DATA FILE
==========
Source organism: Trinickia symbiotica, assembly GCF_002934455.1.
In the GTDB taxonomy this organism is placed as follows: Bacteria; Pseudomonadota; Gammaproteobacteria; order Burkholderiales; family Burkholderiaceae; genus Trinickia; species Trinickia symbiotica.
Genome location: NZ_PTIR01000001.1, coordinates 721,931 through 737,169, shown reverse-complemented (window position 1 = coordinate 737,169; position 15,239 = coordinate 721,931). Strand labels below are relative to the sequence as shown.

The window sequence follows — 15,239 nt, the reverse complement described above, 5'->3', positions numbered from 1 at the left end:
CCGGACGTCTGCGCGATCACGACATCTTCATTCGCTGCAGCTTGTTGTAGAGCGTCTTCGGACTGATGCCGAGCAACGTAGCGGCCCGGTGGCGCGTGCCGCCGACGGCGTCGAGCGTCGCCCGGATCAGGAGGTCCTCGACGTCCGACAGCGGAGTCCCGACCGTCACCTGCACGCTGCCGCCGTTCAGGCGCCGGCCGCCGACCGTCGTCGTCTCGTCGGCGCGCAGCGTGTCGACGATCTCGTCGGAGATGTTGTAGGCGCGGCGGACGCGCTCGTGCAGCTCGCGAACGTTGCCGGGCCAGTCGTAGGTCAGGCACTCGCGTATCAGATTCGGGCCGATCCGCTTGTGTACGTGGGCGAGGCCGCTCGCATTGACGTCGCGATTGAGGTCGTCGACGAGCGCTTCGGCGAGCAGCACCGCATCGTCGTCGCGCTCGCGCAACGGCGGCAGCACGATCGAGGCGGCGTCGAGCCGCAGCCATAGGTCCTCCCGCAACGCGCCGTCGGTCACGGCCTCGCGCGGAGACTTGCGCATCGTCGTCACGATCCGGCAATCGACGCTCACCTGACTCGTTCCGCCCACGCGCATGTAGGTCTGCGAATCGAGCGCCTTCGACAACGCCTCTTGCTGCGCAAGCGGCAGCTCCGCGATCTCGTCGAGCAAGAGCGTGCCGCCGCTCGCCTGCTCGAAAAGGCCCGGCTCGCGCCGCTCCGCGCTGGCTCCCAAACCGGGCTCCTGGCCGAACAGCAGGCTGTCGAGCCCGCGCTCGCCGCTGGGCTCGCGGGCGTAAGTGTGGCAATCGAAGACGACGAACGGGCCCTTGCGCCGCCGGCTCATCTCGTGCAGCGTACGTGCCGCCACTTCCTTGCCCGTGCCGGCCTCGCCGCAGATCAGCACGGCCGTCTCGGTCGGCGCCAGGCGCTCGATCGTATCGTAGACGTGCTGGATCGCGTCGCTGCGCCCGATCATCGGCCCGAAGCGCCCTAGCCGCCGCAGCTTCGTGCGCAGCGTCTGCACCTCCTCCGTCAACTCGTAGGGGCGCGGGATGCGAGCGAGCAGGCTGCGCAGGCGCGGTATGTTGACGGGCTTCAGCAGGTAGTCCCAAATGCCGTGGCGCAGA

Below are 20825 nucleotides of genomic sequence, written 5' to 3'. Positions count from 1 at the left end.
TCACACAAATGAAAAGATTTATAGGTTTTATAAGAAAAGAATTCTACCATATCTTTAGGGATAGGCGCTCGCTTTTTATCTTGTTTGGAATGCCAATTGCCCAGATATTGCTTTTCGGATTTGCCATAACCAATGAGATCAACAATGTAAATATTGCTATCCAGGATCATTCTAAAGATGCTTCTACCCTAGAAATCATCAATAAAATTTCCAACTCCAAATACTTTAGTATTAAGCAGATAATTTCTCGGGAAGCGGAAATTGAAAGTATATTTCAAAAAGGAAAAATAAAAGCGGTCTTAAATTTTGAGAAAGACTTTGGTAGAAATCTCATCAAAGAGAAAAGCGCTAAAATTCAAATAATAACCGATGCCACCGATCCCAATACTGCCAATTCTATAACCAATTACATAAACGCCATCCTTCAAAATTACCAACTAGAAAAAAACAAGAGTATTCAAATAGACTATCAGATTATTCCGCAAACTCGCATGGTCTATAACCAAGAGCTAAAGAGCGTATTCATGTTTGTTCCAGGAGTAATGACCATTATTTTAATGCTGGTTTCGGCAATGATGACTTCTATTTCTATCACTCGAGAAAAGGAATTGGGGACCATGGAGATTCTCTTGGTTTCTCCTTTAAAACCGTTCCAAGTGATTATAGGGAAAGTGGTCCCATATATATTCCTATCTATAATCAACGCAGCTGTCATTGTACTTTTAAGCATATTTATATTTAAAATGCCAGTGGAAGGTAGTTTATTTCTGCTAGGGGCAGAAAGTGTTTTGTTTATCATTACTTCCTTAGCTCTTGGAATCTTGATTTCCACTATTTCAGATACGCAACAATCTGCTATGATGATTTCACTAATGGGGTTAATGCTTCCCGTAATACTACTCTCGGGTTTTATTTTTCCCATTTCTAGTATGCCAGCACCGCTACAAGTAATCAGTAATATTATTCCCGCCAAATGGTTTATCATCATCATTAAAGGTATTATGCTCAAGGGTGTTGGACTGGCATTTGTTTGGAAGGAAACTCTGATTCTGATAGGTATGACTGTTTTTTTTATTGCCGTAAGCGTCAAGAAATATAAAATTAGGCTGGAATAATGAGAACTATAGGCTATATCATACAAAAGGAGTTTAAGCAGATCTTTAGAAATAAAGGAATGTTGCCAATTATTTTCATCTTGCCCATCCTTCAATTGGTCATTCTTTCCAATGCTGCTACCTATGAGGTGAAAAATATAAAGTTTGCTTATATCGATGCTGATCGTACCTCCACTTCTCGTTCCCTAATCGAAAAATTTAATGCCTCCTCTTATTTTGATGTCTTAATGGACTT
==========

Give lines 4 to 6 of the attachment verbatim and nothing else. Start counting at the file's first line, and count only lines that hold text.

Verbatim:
The window sequence follows — 15,239 nt, the reverse complement described above, 5'->3', positions numbered from 1 at the left end:
CCGGACGTCTGCGCGATCACGACATCTTCATTCGCTGCAGCTTGTTGTAGAGCGTCTTCGGACTGATGCCGAGCAACGTAGCGGCCCGGTGGCGCGTGCCGCCGACGGCGTCGAGCGTCGCCCGGATCAGGAGGTCCTCGACGTCCGACAGCGGAGTCCCGACCGTCACCTGCACGCTGCCGCCGTTCAGGCGCCGGCCGCCGACCGTCGTCGTCTCGTCGGCGCGCAGCGTGTCGACGATCTCGTCGGAGATGTTGTAGGCGCGGCGGACGCGCTCGTGCAGCTCGCGAACGTTGCCGGGCCAGTCGTAGGTCAGGCACTCGCGTATCAGATTCGGGCCGATCCGCTTGTGTACGTGGGCGAGGCCGCTCGCATTGACGTCGCGATTGAGGTCGTCGACGAGCGCTTCGGCGAGCAGCACCGCATCGTCGTCGCGCTCGCGCAACGGCGGCAGCACGATCGAGGCGGCGTCGAGCCGCAGCCATAGGTCCTCCCGCAACGCGCCGTCGGTCACGGCCTCGCGCGGAGACTTGCGCATCGTCGTCACGATCCGGCAATCGACGCTCACCTGACTCGTTCCGCCCACGCGCATGTAGGTCTGCGAATCGAGCGCCTTCGACAACGCCTCTTGCTGCGCAAGCGGCAGCTCCGCGATCTCGTCGAGCAAGAGCGTGCCGCCGCTCGCCTGCTCGAAAAGGCCCGGCTCGCGCCGCTCCGCGCTGGCTCCCAAACCGGGCTCCTGGCCGAACAGCAGGCTGTCGAGCCCGCGCTCGCCGCTGGGCTCGCGGGCGTAAGTGTGGCAATCGAAGACGACGAACGGGCCCTTGCGCCGCCGGCTCATCTCGTGCAGCGTACGTGCCGCCACTTCCTTGCCCGTGCCGGCCTCGCCGCAGATCAGCACGGCCGTCTCGGTCGGCGCCAGGCGCTCGATCGTATCGTAGACGTGCTGGATCGCGTCGCTGCGCCCGATCATCGGCCCGAAGCGCCCTAGCCGCCGCAGCTTCGTGCGCAGCGTCTGCACCTCCTCCGTCAACTCGTAGGGGCGCGGGATGCGAGCGAGCAGGCTGCGCAGGCGCGGTATGTTGACGGGCTTCAGCAGGTAGTCCCAAATGCCGTGGCGCAGA

Below are 20825 nucleotides of genomic sequence, written 5' to 3'. Positions count from 1 at the left end.